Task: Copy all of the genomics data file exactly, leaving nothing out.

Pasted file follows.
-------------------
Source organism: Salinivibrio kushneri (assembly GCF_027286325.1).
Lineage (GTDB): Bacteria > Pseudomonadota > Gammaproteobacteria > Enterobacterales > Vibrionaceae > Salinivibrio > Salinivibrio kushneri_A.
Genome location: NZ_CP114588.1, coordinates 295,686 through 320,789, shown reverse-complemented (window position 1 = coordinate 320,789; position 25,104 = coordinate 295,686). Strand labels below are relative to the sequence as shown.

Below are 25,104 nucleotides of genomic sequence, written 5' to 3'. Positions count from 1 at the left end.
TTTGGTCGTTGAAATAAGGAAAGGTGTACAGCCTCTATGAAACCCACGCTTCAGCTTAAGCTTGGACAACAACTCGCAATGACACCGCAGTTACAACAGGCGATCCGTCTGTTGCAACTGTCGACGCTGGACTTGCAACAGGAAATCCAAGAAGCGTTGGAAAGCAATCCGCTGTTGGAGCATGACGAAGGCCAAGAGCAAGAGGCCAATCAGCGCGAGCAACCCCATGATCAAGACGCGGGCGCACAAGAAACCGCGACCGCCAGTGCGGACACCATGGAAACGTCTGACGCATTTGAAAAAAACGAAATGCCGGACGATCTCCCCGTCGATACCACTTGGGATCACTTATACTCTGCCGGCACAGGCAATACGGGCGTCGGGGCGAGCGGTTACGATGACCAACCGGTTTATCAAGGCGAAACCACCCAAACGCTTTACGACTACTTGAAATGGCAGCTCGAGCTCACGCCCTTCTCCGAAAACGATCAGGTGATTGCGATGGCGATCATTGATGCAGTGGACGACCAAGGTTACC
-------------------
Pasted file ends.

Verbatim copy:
Source organism: Salinivibrio kushneri (assembly GCF_027286325.1).
Lineage (GTDB): Bacteria > Pseudomonadota > Gammaproteobacteria > Enterobacterales > Vibrionaceae > Salinivibrio > Salinivibrio kushneri_A.
Genome location: NZ_CP114588.1, coordinates 295,686 through 320,789, shown reverse-complemented (window position 1 = coordinate 320,789; position 25,104 = coordinate 295,686). Strand labels below are relative to the sequence as shown.

Below are 25,104 nucleotides of genomic sequence, written 5' to 3'. Positions count from 1 at the left end.
TTTGGTCGTTGAAATAAGGAAAGGTGTACAGCCTCTATGAAACCCACGCTTCAGCTTAAGCTTGGACAACAACTCGCAATGACACCGCAGTTACAACAGGCGATCCGTCTGTTGCAACTGTCGACGCTGGACTTGCAACAGGAAATCCAAGAAGCGTTGGAAAGCAATCCGCTGTTGGAGCATGACGAAGGCCAAGAGCAAGAGGCCAATCAGCGCGAGCAACCCCATGATCAAGACGCGGGCGCACAAGAAACCGCGACCGCCAGTGCGGACACCATGGAAACGTCTGACGCATTTGAAAAAAACGAAATGCCGGACGATCTCCCCGTCGATACCACTTGGGATCACTTATACTCTGCCGGCACAGGCAATACGGGCGTCGGGGCGAGCGGTTACGATGACCAACCGGTTTATCAAGGCGAAACCACCCAAACGCTTTACGACTACTTGAAATGGCAGCTCGAGCTCACGCCCTTCTCCGAAAACGATCAGGTGATTGCGATGGCGATCATTGATGCAGTGGACGACCAAGGTTACC